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The Care Act 2014 introduced the biggest change to adult social care in 60 years and aimed to transform care and support for adults and their carers.

The Care Act is built around giving you greater choice and control in what care and support you receive. It looks at what you need and what you want to achieve in life. It focuses on encouraging you to maintain your independence in everyday life and prevent problems from starting or getting worse. Clear and simple rules and guidance accompany the Act which explains what people can expect and what councils have to do.

Key themes of the Care Act

The main themes of the Care Act are around promoting:

  • Independence and well-being: Having greater choice and control in what care and support you receive so that you can live your life the way you want to
  • Prevention: Thinking about things that will help to stop problems before they start, or to stop them getting worse as early as possible
  • Integration: Working with other organisations to provide the support that you need
  • Choice and control: Your care and support plan will help you to do the things that are important to you
  • Information and advice: Having good quality information to help you choose the right care and support for you
  • Carers entitlements and rights: Carers will be entitled to their own assessments to see if they are eligible for support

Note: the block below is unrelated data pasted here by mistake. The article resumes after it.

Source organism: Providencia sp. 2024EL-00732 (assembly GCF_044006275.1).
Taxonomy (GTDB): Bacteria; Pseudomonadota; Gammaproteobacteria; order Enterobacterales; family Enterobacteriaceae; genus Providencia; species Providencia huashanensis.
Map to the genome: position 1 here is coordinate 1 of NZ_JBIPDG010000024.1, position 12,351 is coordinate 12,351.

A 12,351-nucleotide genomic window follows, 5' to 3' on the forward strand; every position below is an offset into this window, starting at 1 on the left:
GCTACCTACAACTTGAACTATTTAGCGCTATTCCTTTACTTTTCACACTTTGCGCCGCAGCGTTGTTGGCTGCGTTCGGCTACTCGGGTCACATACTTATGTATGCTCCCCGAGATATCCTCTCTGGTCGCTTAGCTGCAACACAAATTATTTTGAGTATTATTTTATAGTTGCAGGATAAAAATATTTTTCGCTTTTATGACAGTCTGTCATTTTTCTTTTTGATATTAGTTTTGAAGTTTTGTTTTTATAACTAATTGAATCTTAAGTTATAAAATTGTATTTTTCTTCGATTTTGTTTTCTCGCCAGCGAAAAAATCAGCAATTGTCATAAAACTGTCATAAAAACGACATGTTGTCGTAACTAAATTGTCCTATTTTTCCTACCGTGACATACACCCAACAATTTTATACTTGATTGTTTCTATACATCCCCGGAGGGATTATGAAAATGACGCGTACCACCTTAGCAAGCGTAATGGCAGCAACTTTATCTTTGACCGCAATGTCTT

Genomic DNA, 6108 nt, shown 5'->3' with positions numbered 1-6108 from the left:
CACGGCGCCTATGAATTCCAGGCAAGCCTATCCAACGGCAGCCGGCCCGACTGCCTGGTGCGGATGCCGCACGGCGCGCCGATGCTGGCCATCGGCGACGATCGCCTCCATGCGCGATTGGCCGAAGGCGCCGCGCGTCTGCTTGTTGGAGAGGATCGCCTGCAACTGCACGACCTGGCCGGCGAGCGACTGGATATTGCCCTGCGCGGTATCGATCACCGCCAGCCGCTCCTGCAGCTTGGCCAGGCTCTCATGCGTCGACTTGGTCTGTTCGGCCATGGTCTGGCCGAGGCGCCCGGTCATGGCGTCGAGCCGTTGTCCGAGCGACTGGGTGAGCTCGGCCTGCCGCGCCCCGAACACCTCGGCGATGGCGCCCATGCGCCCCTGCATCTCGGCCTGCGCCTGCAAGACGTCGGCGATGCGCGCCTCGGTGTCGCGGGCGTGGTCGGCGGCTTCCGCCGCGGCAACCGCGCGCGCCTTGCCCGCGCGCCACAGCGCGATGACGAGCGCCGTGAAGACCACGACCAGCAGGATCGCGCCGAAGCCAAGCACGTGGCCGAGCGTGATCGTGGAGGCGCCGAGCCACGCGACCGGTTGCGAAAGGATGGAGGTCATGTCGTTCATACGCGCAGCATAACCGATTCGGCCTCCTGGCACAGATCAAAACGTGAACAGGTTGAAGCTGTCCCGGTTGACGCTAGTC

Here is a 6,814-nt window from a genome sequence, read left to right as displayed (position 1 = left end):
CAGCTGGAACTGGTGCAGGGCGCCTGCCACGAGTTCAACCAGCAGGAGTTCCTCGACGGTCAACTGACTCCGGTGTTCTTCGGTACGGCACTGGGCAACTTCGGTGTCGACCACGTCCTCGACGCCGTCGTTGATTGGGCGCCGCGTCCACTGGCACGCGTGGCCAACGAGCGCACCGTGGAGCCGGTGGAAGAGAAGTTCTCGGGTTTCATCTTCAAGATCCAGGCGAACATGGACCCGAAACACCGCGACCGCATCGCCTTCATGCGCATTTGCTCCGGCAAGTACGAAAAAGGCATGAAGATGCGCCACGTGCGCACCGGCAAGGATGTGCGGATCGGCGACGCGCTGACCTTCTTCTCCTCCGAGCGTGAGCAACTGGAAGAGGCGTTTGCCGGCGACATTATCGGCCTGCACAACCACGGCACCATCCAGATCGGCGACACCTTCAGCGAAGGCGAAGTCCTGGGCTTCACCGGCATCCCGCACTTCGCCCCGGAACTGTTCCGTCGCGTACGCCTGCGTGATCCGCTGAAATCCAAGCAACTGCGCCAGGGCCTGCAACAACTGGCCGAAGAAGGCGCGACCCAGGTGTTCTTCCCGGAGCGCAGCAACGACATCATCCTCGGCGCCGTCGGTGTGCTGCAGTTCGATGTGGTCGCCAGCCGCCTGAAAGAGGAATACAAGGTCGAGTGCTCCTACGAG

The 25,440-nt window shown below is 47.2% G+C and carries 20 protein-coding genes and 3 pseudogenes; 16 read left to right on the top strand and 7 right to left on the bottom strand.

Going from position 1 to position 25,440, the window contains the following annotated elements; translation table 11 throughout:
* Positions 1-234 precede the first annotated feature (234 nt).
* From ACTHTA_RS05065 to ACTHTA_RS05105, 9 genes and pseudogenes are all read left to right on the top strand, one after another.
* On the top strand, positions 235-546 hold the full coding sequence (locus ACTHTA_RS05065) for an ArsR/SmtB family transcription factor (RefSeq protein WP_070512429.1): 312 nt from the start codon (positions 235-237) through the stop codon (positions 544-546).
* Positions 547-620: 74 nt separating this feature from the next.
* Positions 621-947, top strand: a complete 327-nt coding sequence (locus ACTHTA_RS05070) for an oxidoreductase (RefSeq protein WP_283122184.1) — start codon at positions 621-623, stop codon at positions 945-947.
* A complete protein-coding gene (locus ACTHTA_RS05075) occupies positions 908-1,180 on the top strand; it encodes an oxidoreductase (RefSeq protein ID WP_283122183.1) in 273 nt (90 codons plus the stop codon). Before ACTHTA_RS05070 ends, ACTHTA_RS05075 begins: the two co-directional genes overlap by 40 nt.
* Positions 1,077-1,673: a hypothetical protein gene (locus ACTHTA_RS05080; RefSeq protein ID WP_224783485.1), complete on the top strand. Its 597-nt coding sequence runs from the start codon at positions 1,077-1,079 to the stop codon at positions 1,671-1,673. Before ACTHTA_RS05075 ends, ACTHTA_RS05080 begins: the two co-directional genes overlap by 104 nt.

• A lifetime cap on care costs: There will be a limit to the amount you will have to pay for care in your lifetime (this will not come into force until April 2020 - see the link at the top of this page for more information)
  • A national eligibility criteria and changes to assessment for care: The same rules about who can get care and support will apply all over the country
  • Advocacy: If you find it very difficult to be involved at any stage of your assessment or care planning, and there is no-one else to speak for you, then the council must find you an independent advocate who will help you to say what you want to say and represent your best interests to get the services you need
  • Keeping adults safe: This is the first time we have had a law telling councils what to do to help keep adults safe from abuse or neglect.

What to expect in Stockport

The council will:

  • Offer advice and information about how to keep well, stay safe and remain independent and how to get support if you need it. This includes helping you to find alternative ways of meeting your needs such as local community groups or some short term support.
  • Be clear about how much money you can get to meet your needs (if you are eligible) and whether you may need to contribute to the cost of your care
  • Pay you directly (if you want it) so you can make your own choices about your care
  • Help you plan ahead for any care you might need in the future
  • Make sure there is a wide choice of good quality and value for money services available
  • Work with other agencies (like the NHS or housing providers) to identify care needs and work out how to improve services
  • Give carers the same rights to an assessment and support (where eligible).

Further information

Some parts of the Care Act have been postponed by the government until 2020. Things that have been delayed include the introduction of a cap on the amount people would have to pay towards their care and 'Care Accounts' to help them keep track of the amount paid towards care costs. Read our Frequently Asked Questions to find out more.

More detail about the Care Act is available from the Department of Health Care Act 2014 factsheets. You can also view Stockport Council’s policies on how we are responding to the Care Act.

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